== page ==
Verilog Code for I2C Protocol


[VISIT NEW POST FOR I2C HERE ]

I2C PROTOCOL

Hola Amigos
I2C devices have been around us for a long time. If you have done any Arduino projects with any peripherals such as Bluetooth (HC-05) or Gyroscope (MPU6050) or Barometer etc you might be surprised you have already used I2C devices. Yes

An I2C basically consists of a master microcontroller and a slave device which responds to the requests of the master. A slave cannot operate on its own. It can't even communicate with other slaves without having any permission from the master.

      You may have come across multi-master schematic but it becomes much more complex to handle such situation because of data leakage and also it requires more than 1 microcontrollers. So if you are using an I2C you cannot use any other non-I2C device on the same bus as both SDA and SCL lines are in conjunction with the I2C module. If you find this facility somewhere you are being fooled seriously !!!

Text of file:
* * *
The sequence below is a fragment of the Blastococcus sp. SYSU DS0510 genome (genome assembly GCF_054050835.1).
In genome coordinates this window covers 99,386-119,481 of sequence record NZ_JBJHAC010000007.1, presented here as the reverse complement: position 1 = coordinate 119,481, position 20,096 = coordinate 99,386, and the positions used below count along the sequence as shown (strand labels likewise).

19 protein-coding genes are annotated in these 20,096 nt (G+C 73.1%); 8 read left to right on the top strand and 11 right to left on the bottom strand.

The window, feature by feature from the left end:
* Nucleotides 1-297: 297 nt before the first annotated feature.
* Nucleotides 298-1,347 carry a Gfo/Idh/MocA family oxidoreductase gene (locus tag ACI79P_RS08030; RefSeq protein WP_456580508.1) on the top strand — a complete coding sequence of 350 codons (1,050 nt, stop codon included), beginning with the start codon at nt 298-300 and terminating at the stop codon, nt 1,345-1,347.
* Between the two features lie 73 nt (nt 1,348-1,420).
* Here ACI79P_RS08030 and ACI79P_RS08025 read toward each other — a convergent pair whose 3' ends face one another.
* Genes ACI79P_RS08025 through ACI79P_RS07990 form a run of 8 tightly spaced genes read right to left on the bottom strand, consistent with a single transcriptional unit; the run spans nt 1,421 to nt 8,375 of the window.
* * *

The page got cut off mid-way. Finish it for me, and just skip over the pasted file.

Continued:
I2C works on 2 signals as SCL and SDA
                                           SCL - Serial Clock
                                           SDA- Serial Data
When SDA is having negedge and SCL is positive level triggered then we have start signal and with every SCL clock, a bit is transferred. Combining up to eight bit the slave receives an address. Then come the R/W signal means whether the slave has to read or write from/to address. AT the very moment after R/W bit the last bit known as acknowledgment bit is sent. Then the slave sends bit by bit data and finalizing by the acknowledge bit and the process comes to a STOP.